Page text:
UPDATE, March 28, 2022, 9:20 a.m.: Chinese developer Jubao Xie faces the long descent from the top of the world’s tallest Holiday Inn.
Lending bank Wilmington Trust sought foreclosure of a $137 million loan on the 50-story hotel at 99 Washington Street in the Financial District, PincusCo reported. The 10-year, non-recourse, interest-only, fixed-rate loan to the 492-key hotel was made four years ago, but the hotel has been in trouble for some time.
Xie had previously attempted to sell the hotel in 2017, seeking over $300 million. Earlier this year, Xie tried again to sell both the hotel and the 8,500-square-foot St. George’s Tavern next door, hoping to secure $187 million for the two properties. Eric Anton of Marcus & Millichap marketed the properties.
The hotel had been facing foreclosure for some time as three loans related to the property had been past due since August 2020, according to Trepp data. As of December 2020, the building would have been over 90 days overdue on $87 million, making it one of the most distressed hotels in the entire city.
Xie developed the hotel in tandem with Sam Chang before taking full control of the property in 2014. Crain’s reported that the IHG-operated hotel had a 90 percent occupancy rate during the 2018 refinancing.
This is the latest sour development in New York’s struggling hotel market. Earlier this month, one of the city’s largest hotels was sold at a loss of nearly $400 million when MCR agreed to acquire Sheraton New York Times Square from Host Hotels & Resorts for $356 million. The 1,780-key hotel was last sold in 2006 for $738 million.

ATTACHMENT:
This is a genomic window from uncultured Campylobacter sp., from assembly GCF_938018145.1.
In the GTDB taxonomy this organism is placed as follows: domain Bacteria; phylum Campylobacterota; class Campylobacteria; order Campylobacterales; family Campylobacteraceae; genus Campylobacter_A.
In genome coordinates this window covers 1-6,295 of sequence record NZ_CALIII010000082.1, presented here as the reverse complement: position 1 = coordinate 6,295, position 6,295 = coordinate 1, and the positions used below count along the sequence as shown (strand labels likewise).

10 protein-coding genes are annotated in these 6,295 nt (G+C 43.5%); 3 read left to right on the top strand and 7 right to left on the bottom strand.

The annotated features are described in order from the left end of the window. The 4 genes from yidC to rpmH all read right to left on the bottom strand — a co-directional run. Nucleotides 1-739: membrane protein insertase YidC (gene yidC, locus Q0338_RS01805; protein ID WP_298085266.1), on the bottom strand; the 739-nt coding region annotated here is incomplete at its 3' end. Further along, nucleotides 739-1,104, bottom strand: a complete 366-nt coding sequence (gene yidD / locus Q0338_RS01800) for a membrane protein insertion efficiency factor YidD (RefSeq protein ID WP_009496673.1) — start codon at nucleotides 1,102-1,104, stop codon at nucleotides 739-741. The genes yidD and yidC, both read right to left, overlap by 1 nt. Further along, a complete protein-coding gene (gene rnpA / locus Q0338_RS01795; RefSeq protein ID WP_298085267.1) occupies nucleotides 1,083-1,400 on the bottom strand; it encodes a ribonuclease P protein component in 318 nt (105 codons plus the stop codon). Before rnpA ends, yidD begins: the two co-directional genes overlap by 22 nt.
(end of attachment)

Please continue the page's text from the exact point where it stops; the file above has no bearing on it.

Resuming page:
Elsewhere in the Holiday Inn market, Watermark Capital has explored selling the 226-key hotel at 125 West 26th Street in Chelsea. The investment firm purchased the building in 2013 from Magna Hospitality for $113 million.
The Chelsea Holiday Inn fell behind on its mortgage payments in October 2020 and the loan was transferred to a special repairer shortly thereafter. The hotel was only 54% occupied in the fall and cash flow had turned negative.
A previous version of this article incorrectly named Ladder Capital as involved in the foreclosure.
[PincusCo] —Holden Walter-Warner